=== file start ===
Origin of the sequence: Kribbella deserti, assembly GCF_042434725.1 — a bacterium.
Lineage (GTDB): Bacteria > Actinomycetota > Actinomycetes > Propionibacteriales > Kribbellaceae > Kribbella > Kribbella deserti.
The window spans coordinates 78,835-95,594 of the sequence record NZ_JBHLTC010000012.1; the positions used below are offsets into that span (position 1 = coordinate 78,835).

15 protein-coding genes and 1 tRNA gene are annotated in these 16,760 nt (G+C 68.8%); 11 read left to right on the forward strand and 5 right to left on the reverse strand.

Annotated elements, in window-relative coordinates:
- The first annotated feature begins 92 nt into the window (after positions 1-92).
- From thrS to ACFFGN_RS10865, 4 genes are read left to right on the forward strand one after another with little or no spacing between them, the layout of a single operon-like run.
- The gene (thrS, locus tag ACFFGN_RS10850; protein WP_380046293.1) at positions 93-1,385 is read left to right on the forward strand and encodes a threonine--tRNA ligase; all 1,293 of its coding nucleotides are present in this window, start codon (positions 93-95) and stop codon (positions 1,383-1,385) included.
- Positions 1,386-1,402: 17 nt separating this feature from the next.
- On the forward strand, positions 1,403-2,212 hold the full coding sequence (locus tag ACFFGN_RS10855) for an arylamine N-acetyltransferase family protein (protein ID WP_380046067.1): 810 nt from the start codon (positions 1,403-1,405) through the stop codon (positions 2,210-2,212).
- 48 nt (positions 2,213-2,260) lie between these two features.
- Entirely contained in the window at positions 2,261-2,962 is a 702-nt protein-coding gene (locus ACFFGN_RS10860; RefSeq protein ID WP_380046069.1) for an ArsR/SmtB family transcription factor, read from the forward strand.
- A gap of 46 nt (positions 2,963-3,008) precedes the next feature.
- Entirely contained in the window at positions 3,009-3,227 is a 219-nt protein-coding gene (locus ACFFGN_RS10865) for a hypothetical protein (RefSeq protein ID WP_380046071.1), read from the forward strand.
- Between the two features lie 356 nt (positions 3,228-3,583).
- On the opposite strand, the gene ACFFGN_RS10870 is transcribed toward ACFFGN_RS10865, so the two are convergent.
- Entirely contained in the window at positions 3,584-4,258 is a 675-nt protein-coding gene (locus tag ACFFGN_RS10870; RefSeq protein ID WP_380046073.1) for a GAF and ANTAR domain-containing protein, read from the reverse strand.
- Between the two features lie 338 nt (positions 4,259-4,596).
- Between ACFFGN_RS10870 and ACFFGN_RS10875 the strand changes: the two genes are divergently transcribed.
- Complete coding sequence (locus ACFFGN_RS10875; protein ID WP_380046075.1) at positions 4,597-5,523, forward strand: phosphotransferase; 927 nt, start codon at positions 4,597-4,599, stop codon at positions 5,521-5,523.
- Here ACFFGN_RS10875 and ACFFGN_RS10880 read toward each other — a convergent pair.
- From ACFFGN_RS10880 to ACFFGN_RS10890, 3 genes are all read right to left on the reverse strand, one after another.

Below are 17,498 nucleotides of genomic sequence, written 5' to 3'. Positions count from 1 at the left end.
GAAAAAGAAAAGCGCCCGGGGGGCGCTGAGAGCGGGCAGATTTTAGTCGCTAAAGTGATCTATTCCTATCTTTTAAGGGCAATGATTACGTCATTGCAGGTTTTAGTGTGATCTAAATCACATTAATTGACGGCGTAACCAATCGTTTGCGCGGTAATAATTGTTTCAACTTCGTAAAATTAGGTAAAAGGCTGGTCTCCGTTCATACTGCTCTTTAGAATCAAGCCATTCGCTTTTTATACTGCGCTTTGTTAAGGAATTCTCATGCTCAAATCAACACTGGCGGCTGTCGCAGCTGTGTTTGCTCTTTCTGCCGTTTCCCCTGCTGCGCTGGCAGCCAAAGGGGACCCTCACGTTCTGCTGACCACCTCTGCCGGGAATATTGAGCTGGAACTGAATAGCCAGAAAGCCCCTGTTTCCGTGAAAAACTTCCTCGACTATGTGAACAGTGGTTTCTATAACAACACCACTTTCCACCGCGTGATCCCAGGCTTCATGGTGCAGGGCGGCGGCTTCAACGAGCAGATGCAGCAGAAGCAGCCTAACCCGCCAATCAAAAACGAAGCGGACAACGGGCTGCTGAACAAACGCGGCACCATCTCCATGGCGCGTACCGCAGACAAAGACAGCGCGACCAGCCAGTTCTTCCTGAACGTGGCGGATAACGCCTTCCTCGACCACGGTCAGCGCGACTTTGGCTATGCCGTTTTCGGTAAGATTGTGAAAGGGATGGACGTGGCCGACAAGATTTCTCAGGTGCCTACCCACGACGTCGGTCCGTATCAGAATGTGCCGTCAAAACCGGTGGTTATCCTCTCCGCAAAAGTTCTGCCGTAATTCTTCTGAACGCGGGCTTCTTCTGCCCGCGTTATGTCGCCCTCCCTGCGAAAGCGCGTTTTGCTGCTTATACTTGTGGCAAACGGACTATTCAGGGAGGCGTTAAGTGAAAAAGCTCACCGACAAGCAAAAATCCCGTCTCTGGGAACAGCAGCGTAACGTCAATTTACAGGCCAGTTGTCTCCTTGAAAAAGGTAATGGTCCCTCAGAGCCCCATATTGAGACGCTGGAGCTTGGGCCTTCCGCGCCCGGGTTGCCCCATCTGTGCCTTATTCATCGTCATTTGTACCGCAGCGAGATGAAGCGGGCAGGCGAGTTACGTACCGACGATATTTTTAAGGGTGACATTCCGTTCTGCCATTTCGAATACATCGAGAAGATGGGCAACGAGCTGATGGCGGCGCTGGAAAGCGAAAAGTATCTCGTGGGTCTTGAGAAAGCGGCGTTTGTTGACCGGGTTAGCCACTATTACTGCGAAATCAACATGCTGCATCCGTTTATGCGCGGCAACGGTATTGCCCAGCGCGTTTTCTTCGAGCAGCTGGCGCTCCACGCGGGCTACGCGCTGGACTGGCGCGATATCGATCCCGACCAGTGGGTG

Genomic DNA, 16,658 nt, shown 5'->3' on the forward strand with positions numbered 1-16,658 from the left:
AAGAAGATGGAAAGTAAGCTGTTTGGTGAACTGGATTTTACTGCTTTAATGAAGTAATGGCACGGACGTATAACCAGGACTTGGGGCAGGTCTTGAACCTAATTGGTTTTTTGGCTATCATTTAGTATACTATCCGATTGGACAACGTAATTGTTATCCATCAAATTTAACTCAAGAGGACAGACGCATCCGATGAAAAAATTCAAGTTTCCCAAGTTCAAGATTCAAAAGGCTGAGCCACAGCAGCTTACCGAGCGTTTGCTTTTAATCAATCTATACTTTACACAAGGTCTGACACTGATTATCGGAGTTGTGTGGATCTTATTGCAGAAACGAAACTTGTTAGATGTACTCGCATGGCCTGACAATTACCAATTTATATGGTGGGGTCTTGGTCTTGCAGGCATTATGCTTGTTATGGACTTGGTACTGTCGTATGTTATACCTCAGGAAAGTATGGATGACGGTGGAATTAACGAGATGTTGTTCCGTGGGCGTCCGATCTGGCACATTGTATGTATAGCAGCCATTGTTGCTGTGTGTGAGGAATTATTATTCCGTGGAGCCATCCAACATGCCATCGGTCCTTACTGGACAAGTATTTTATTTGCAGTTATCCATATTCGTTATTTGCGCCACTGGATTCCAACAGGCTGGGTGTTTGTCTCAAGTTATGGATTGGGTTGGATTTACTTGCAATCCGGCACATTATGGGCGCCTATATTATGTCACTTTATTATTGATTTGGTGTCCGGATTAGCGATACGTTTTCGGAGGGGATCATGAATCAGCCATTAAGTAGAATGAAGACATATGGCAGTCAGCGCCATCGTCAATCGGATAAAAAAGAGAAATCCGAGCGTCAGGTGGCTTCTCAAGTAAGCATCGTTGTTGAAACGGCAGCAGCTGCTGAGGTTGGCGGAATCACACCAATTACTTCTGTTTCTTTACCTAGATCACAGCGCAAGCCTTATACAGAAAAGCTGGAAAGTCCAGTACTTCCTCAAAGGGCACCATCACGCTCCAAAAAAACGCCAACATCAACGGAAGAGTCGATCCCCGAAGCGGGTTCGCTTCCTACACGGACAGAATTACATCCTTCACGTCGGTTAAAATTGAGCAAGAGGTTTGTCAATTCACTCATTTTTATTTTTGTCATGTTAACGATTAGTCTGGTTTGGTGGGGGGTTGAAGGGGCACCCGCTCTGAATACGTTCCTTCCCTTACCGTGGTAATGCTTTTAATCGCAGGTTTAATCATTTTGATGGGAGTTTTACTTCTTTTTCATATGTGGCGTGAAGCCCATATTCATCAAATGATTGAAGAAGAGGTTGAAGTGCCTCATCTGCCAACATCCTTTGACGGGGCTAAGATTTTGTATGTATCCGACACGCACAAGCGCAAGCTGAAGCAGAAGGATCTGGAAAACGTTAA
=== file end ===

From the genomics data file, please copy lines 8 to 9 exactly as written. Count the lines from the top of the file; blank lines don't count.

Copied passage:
- The gene (thrS, locus tag ACFFGN_RS10850; protein WP_380046293.1) at positions 93-1,385 is read left to right on the forward strand and encodes a threonine--tRNA ligase; all 1,293 of its coding nucleotides are present in this window, start codon (positions 93-95) and stop codon (positions 1,383-1,385) included.
- Positions 1,386-1,402: 17 nt separating this feature from the next.